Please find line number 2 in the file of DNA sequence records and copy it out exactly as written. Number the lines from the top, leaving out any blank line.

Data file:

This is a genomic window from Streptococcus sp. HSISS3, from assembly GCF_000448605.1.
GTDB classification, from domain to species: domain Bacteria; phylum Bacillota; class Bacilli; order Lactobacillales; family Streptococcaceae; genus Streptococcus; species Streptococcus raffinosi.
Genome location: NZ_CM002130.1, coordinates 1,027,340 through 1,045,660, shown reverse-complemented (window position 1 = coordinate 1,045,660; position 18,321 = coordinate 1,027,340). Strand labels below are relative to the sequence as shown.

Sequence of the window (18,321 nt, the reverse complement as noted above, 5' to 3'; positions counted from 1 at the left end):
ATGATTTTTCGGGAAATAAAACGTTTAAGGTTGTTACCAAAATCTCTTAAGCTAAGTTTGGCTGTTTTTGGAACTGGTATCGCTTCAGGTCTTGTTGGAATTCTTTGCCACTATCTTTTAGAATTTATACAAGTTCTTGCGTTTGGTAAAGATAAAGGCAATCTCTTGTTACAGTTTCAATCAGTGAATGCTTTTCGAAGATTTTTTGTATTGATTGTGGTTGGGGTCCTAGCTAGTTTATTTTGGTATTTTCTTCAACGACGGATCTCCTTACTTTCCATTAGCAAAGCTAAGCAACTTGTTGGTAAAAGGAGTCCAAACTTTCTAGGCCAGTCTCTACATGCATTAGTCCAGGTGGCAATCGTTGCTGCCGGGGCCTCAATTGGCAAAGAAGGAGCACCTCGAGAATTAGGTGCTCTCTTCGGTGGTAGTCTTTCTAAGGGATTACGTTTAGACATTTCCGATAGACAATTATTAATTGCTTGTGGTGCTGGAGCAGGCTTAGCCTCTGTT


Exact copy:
GTDB classification, from domain to species: domain Bacteria; phylum Bacillota; class Bacilli; order Lactobacillales; family Streptococcaceae; genus Streptococcus; species Streptococcus raffinosi.